Lotsa love to everyone, DellybogoffBC xxxxxxxxx 

Member

Re: Calling long term survivors

Bumping up for more replies.

Member

Re: Calling long term survivors

I don't quite qualify for 10 years+ as it will be 9 years, in February, since my dx in 2012. However, as I was one of the unlucky people who was borderline for chemo and therefore had to make the decision myself whether or not to have it (I don't recommend living with THAT dilemma!). I thought my story might be helpful.

I declined chemo, for many reasons but mainly because I feel strongly about quality of life rather than quantity. Don't get me wrong; if the 'team' had said I'd definitely benefit from chemo, I would have had it, but the fact they were undecided whether the benefits would outweigh the risks made it easier to say "No thank you" and move on to RT and the rest of my life.

Obviously, I've had moments when I wondered if that was the right decision, (especially when I had a gallstone in 2015 and the symptoms were similar to those of someone with secondary liver cancer and I had to have a series of scans! Scary times, but a simple op. sorted it!) but the more time passes, the more I'm convinced it was the right decision.

How have I moved on? I try to take time to appreciate little things more now: the birds - in my garden, or singing in the hedgerows, trees, flowers, a sunny day - or even a spectacularly cloudy one! I make birthday and Christmas cards, knit items to sell for charity and do cross stitch and embroidery, to be creative as that definitely helps my mental health. I try to exercise regularly, but not excessively, by swimming (when the pool isn't closed due to Covid-19!) once ot twice a week and walking instead of driving whenever practical (not always possible as OH is not very mobile!). A walk in the fresh air almost always makes me feel better.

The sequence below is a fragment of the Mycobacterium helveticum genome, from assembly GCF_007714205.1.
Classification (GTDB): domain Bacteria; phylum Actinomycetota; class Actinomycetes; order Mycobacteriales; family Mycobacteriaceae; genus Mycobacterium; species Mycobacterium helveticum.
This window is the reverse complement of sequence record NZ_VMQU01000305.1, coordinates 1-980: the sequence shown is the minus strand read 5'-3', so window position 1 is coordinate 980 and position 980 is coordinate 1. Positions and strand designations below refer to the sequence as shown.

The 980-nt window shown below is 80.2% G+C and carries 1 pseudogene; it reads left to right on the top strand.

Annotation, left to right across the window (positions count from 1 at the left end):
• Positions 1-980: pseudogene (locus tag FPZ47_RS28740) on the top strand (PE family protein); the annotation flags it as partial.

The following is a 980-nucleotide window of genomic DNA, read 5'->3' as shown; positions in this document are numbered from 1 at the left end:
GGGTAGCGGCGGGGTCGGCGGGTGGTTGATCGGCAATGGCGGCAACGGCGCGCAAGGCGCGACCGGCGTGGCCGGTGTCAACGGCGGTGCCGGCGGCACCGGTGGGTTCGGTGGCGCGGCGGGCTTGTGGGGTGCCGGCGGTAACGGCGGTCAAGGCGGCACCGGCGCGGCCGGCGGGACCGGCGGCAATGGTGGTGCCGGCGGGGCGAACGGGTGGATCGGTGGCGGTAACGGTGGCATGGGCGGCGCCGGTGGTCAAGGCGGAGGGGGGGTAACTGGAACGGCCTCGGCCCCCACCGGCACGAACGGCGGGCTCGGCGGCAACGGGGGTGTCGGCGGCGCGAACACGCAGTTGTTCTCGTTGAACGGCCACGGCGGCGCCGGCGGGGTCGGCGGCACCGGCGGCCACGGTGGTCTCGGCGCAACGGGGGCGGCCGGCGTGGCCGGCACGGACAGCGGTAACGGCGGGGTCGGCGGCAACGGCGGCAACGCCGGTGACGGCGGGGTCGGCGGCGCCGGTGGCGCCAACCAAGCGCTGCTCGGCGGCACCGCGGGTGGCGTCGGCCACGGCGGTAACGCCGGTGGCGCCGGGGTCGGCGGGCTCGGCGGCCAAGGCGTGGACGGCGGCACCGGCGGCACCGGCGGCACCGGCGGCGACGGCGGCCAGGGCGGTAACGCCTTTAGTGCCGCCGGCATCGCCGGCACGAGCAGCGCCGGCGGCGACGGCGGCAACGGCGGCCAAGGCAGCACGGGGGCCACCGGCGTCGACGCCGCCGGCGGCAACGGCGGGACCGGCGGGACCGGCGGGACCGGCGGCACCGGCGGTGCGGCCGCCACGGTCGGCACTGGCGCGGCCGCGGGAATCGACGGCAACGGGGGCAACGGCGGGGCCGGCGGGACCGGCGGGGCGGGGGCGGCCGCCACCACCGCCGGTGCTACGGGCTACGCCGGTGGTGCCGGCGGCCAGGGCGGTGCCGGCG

As to food, I've always tried to have a sensible, balanced diet including the recommended 5 portions of fruit and vegetables but also including some meat, fish and dairy (we have evolved to be omnivores after all, as our teeth prove!) The gallstone forced me to drastically reduce my fat intake and, even though it has been removed - along with my gallbladder - I still have to be careful not to eat too much fat. Recent environmental concerns have meant that I try to buy less meat and to chose that which is sustainably sourced, and I've never eaten very much processed food anyway. 

I'm now retired - since July (mainly due to OH being already retired for 15 years and having Parkinson's) - but in the last few years at work I took on a less stressful role, with less pay, because I wanted to ensure a better quality of life.

I still, occasionally, get anxious that the cancer will/has return(ed), especially as the lumpy bumpy scar tissue from my op and RT make it hard to know if there's a new lump and I still get odd pains in that breast, from time to time, caused by nerve damage, apparently,  (even the specialists don't know why that comes and goes, but it's a common phenomenon!) My dx was after a routine mammo, so I make sure I keep my appointments for those... and get nervous for the results!... I'm hoping the one I was due for in October won't be Covid-19-delayed too much longer! 

I've rambled on for far too long, but I hope some of the above helps someone!

Be kind to yourselves and do what's right for you. Don't 'Google' too much: there's a lot of misinformation out there!! 

Member

Re: Calling long term survivors

 

Hi Bookish,

You are so inspiring! 30 years It is great that you commented, because it gives hope to many of us. Wonderful to know that you are doing very well. 

 

Member

Re: Calling long term survivors

 

Hello Modo,